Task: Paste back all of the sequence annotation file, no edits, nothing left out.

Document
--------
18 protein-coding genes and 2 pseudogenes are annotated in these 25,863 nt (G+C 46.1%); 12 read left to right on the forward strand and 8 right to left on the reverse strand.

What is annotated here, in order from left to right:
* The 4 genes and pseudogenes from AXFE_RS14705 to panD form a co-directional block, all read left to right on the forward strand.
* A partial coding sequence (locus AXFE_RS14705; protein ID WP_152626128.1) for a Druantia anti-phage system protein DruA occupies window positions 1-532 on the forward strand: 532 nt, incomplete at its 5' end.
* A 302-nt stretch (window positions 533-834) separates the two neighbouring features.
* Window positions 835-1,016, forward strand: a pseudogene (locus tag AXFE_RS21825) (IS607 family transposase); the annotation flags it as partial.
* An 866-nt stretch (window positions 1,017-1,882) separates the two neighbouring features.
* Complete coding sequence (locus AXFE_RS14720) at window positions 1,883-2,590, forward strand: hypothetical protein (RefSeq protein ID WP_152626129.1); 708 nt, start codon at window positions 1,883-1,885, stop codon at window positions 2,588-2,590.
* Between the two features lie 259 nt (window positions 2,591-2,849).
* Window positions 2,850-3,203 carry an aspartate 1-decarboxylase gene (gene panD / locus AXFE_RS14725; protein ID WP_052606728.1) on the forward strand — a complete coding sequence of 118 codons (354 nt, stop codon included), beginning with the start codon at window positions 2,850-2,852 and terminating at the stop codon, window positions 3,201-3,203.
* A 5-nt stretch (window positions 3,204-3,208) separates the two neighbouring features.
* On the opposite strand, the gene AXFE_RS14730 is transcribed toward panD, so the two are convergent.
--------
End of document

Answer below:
18 protein-coding genes and 2 pseudogenes are annotated in these 25,863 nt (G+C 46.1%); 12 read left to right on the forward strand and 8 right to left on the reverse strand.

What is annotated here, in order from left to right:
* The 4 genes and pseudogenes from AXFE_RS14705 to panD form a co-directional block, all read left to right on the forward strand.
* A partial coding sequence (locus AXFE_RS14705; protein ID WP_152626128.1) for a Druantia anti-phage system protein DruA occupies window positions 1-532 on the forward strand: 532 nt, incomplete at its 5' end.
* A 302-nt stretch (window positions 533-834) separates the two neighbouring features.
* Window positions 835-1,016, forward strand: a pseudogene (locus tag AXFE_RS21825) (IS607 family transposase); the annotation flags it as partial.
* An 866-nt stretch (window positions 1,017-1,882) separates the two neighbouring features.
* Complete coding sequence (locus AXFE_RS14720) at window positions 1,883-2,590, forward strand: hypothetical protein (RefSeq protein ID WP_152626129.1); 708 nt, start codon at window positions 1,883-1,885, stop codon at window positions 2,588-2,590.
* Between the two features lie 259 nt (window positions 2,591-2,849).
* Window positions 2,850-3,203 carry an aspartate 1-decarboxylase gene (gene panD / locus AXFE_RS14725; protein ID WP_052606728.1) on the forward strand — a complete coding sequence of 118 codons (354 nt, stop codon included), beginning with the start codon at window positions 2,850-2,852 and terminating at the stop codon, window positions 3,201-3,203.
* A 5-nt stretch (window positions 3,204-3,208) separates the two neighbouring features.
* On the opposite strand, the gene AXFE_RS14730 is transcribed toward panD, so the two are convergent.